Sunday, July 8, 2012

1959 - Sleeping Beauty

Well, as I said last time, Walt’s ambition was at a peak. He wanted to go back to traditional fairy tales, and he wanted to go BIG. This movie spent four years in development, involved more detailed character design and background painting than ever before, utilized a new stylized form of design, was filmed in the INSANELY wide Technirama format. It was nominally an adaptation of Perrault’s “La Belle et la Bois Dormant” (The Beauty Asleep in the Woods) but also with a healthy dose of the Grimms’ “Briar Rose”. The pre-release publicity was huge, on TV and in print. Biggest of all, the newly-built Disney Land made the Sleeping Beauty castle its centerpiece, complete with mosaics depicting scenes from the film that was still TWO YEARS off. So was it a success? Well… That’s a big question. Inquiry to your emotive state? Assertion of agreement. Suggestion of food and let’s talk about Sleeping Beauty.

I loved it. The angular, stylized characters and lushly painted backgrounds look amazing, the film is really a technical wonder. From the loose design idea of making the whole thing look like a medieval tapestry, the company made one of their most visually striking films ever, even to this day. The music was composed by freaking Tchaikovsky, for Pete’s sake! I mean, okay, they adapted it from his ballet, but still, that’s ambitious. Even the songs are Tchaikovsky numbers with lyrics.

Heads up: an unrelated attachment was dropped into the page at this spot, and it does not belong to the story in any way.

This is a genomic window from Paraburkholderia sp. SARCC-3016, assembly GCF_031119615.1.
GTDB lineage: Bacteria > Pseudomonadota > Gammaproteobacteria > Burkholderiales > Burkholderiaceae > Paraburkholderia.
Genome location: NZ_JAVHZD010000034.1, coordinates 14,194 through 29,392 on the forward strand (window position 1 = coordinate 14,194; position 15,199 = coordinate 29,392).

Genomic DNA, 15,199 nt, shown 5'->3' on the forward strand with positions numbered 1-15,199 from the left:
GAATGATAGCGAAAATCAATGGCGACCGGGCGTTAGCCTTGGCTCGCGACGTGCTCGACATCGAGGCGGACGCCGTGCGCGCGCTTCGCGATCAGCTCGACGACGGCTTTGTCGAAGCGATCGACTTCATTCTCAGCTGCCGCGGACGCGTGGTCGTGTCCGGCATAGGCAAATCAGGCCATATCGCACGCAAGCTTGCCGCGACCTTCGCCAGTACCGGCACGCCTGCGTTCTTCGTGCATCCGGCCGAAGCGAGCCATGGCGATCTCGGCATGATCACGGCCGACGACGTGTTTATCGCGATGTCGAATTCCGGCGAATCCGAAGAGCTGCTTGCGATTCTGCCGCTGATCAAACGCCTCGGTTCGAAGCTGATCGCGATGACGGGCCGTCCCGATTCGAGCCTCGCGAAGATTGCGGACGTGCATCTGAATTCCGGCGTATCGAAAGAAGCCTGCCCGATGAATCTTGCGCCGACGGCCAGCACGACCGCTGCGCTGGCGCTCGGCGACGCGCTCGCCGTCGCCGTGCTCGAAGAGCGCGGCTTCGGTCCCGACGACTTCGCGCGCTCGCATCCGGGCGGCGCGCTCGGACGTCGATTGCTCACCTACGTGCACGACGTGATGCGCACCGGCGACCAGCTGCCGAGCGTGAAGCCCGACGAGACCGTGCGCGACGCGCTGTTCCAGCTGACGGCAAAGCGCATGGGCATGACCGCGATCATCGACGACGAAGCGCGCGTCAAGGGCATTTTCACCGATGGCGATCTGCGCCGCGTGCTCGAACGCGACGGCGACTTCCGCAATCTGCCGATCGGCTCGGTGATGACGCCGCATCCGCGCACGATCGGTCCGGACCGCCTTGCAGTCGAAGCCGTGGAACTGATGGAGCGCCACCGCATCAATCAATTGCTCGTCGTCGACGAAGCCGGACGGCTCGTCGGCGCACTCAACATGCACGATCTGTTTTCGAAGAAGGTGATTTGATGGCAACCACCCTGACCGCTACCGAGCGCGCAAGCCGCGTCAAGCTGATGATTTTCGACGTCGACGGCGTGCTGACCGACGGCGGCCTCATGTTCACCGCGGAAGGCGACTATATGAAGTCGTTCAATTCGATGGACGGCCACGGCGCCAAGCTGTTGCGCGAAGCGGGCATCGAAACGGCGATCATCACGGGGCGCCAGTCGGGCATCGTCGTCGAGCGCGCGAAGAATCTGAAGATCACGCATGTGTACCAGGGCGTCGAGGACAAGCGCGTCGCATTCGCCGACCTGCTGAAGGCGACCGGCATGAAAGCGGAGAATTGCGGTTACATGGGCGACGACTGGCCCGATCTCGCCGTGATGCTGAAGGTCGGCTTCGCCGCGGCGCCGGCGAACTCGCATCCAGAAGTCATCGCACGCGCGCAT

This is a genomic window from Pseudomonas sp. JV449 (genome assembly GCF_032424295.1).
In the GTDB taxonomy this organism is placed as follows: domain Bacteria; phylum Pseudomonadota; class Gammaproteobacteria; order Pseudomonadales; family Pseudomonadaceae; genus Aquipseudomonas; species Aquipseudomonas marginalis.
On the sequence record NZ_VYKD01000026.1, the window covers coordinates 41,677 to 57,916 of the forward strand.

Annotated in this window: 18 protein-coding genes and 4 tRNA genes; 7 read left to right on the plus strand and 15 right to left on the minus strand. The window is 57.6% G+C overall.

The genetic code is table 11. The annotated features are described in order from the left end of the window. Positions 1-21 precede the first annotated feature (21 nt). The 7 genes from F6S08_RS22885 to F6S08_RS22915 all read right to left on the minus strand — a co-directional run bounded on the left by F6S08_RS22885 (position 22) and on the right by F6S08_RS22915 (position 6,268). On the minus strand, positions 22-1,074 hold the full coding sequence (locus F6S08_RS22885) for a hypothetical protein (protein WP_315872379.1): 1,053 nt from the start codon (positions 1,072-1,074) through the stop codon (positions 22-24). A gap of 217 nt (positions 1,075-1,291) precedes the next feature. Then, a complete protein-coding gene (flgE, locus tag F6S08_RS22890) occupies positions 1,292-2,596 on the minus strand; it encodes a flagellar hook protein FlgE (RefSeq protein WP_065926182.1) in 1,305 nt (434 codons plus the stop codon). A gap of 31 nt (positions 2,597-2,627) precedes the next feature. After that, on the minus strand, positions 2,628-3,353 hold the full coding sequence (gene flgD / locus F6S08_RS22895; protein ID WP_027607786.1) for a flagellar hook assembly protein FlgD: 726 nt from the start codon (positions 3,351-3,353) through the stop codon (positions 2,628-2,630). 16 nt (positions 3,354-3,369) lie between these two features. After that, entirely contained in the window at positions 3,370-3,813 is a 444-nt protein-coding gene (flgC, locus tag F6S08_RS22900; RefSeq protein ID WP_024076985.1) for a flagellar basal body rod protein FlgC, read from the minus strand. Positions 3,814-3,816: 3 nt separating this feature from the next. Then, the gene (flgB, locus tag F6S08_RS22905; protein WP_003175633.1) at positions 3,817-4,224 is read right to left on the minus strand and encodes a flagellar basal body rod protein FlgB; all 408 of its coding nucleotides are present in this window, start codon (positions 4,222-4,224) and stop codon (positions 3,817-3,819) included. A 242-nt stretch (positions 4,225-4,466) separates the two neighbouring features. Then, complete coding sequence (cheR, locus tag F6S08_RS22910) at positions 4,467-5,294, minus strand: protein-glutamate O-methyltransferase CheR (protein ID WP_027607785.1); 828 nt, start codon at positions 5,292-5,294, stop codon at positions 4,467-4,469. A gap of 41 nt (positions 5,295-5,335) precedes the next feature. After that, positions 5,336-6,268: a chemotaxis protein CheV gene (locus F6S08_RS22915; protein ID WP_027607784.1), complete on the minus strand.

The film certainly carries the Disney tradition of sealing up plot holes and making fairy tales a lot more solid, but in a bit of a roundabout way. Where they usually have to expand the plot, here they have to contract it, as the Perrault version is a rampaging mess of ancient curses, and 13 fairies, and dwarfs, and seven-league boots, and the Prince’s half-ogre mother who tries to eat her grandchildren. Disney used the Grimm version of the tale as a story frame and cut it down to the basic essence of the story, then reexpanded from there.

Again, with the woodland critters? Oh, princesses.

Characters are also excellent again, clearly taking influence from past fairy tale movies. Like Snow White and Cinderella, Princess Aurora starts out poor and honest, only rather than being forced into servitude by cruel step-relations, she actually believes herself to be the peasant Briar Rose. This makes her come off a lot more well-adjusted, though she and her love interest still utterly lack charisma or personality. Again, though, Disney uses their old tricks to make them slightly interesting. Like in Snow White, they actually meet and have a conversation before he wakes her from her magic sleep, and like in Cinderella, they have no idea who each other are. In fact, it’s even better, as she thinks he’s a commoner, and he thinks she is as well. But he KNOWS he’s a prince, and KNOWS he’s expected to marry a woman he’s (supposedly) never met, and is willing to give that away for Briar Rose. It’s far more compelling and makes the couple the most likeable human pair I’ve seen, even if they function less as people and more as an excuse for the plot to happen. Their fathers are also fun, in that bumbling Disney dad sort of way.